Tuesday, May 19, 2009

The Game That Never Was

The Game That Never Was

By David Warner, BU ‘73

On December 13 1972, there was the game that never was.

There have been many memorable games played between Cornell and Boston University. The 1972-73 team included six seniors (Larry Abbott, Ray Cournoyea, Steve Dolloff, Mike LeGarde, David Warner, David Wisener) who were a part of the 1971 and/or the 1972 NCAA championship squads. In December 1971, we were edged by Cornell, 3-2, at the Syracuse Holiday Tournament final as the Big Red avenged the previous season’s 6-5 ECAC consolation game loss, which put BU into the 1971 NCAA tournament. Later, Cornell came into our new Walter Brown arena for the season finale and beat us again, 3-2, for our only home defeat that season. That win earned Cornell the top seed in the upcoming ECAC tournament at Boston Garden.

Going into the 1972 ECAC tournament, we had only lost four games all year, two of those to Cornell. Everything that was to happen from here on out was magical and would impact hockey at BU for the next 35 years.

Those two losses were enough for us to remember and, as a group, rise up and smother Cornell, 4-1, in the ECAC final and shut them out 4-0 in the NCAA championship game. The 1971-72 BU team was like no other. There was a confident locker room attitude that carried out to the ice surface. This team was explosive on offense and stingy on defense. There were 18 players that had been on both NCAA teams. It might just have been the greatest collegiate team ever assembled. Editor’s note: Coach Jack Kelley said of the ’71-72 team, “I always felt this group could win any game when they put their minds to it.”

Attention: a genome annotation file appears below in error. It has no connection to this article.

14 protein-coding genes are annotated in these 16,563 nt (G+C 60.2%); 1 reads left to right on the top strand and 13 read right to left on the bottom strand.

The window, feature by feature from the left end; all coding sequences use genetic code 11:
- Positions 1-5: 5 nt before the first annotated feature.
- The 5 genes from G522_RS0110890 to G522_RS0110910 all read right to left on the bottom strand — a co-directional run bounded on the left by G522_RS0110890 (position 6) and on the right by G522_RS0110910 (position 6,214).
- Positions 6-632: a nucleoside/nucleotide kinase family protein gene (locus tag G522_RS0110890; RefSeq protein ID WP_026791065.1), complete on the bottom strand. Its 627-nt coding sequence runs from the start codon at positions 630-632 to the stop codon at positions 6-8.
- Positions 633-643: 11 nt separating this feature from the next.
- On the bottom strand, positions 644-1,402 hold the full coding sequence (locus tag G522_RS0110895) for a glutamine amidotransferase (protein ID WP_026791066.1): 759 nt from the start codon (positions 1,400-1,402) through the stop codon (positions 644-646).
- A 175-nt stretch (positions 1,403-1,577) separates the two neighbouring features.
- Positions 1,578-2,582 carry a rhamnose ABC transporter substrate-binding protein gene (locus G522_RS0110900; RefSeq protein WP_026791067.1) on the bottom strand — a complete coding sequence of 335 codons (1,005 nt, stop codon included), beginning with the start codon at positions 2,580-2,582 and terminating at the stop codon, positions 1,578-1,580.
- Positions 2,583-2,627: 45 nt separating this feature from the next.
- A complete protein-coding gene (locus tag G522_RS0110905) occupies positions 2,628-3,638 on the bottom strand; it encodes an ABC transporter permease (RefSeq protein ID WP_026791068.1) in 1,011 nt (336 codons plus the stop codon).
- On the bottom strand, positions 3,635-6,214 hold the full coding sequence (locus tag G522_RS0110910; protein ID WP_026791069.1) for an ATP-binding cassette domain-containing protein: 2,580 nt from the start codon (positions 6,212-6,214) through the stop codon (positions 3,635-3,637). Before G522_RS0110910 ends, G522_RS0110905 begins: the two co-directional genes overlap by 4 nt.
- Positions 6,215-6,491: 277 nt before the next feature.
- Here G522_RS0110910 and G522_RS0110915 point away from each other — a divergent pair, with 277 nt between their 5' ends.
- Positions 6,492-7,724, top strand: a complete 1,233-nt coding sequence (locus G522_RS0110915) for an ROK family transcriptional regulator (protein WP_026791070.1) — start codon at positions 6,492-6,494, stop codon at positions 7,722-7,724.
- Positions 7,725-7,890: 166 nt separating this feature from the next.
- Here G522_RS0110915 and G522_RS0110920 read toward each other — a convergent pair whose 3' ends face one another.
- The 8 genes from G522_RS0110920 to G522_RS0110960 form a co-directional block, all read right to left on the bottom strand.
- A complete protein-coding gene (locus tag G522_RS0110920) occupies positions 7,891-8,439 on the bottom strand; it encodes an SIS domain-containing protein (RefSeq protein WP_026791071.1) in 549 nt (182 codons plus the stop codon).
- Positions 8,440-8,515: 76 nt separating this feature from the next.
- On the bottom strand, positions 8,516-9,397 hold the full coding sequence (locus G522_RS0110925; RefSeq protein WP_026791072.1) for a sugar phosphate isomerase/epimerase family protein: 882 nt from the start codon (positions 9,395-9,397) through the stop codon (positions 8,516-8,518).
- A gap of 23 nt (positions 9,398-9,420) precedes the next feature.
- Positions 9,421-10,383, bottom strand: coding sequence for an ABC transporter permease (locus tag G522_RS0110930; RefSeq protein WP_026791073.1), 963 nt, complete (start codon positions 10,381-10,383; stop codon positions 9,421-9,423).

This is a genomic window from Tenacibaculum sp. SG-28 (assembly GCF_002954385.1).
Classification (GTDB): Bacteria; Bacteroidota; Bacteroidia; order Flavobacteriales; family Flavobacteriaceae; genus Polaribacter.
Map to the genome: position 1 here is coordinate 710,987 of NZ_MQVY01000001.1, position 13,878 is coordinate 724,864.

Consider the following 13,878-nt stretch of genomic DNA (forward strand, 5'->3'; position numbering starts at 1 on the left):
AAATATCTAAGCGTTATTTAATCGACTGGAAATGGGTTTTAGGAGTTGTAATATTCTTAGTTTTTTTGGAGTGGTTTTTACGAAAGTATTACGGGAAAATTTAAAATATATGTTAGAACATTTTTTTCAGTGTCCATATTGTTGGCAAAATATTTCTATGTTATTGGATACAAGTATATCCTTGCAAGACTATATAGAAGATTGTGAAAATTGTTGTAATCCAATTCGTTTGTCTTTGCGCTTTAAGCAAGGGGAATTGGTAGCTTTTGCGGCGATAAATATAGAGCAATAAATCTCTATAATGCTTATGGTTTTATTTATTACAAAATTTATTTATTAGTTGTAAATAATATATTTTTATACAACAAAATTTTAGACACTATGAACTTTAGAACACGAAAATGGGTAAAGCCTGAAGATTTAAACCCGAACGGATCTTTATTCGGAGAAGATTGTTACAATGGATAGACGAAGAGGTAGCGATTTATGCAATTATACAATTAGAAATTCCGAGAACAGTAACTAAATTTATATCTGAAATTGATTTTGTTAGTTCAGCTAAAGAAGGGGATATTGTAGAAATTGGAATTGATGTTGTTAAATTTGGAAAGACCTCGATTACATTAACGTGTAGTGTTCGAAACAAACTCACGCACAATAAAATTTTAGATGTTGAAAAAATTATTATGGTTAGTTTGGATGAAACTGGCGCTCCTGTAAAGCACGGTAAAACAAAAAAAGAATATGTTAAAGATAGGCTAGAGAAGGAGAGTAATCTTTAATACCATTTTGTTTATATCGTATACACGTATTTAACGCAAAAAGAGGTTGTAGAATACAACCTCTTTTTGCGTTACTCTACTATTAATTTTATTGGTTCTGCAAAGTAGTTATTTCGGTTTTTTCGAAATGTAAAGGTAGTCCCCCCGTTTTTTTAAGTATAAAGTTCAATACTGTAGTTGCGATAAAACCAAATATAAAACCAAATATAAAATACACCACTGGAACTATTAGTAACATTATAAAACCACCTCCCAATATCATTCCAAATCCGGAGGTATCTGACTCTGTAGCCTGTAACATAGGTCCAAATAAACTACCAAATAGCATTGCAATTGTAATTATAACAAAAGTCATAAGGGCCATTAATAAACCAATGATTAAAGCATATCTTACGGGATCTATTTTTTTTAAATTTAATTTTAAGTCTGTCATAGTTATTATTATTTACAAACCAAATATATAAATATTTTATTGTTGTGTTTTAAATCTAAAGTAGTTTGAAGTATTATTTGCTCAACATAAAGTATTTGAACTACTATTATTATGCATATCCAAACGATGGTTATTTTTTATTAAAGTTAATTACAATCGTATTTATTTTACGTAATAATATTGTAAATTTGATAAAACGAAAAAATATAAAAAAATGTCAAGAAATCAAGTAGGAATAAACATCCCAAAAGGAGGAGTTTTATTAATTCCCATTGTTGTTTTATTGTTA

The 1972-73 team found itself minus a staggering nine letterman lost to graduation and four other key players who turned pro before their senior years. Ric Jordan and Bob Brown followed Coach Jack Kelley to the new WHA New England Whalers organization, Ron Anderson signed with the Bruins; AHL team and Bill Flynn went to the International League.

Still, things were not really that bad because the sophomore class was as good as or better than graduated letterman when they were sophomores. They were a scoring machine. Paul O’Neil would score 35 goals in 28 games, while Vic Stanfield and Bill Burlington would end up All-Americans the following season. Freshman Peter Brown would become an All-American in his senior year. All totaled, the 71-72 and 72-73 teams had eight current or future All-Americans: John Danby, Dan Brady, Steve Dolloff, Ed Walsh and Bob Brown are the others.

On December 13th, we traveled to Cornell’s Lynah arena with a 6-1 record and a number one national ranking. There, we handed Cornell its worst home defeat in school history: a 9-0 drubbing. While it was a solid team effort, one Terrier stood out with three goals, sophomore Dick Decloe. The hattrick gave him nine goals in eight games and it looked like he might have All-American credentials in his future, too. But the matter of a $189.33 school tax and the actions of then Cornell AD John Anderson paved the way for what became known as “L’affair Decloe.”

While Decloe, a tall lanky winger, played junior hockey in Ontario, his Jr. A team had paid a provincial school tax on Dick’s behalf, unbeknownst to Decloe and his family. This was considered an unauthorized educational expense that would make the recipient a professional and ineligible to play college hockey. Tom Burke of The Hockey News commented “How many preppies get their expenses paid to some of the prep schools by the colleges they eventually attend?” Imagine nowadays, we have the $40,000 a year student-athlete who leaves after a year or two for a multimillion-dollar NHL contract.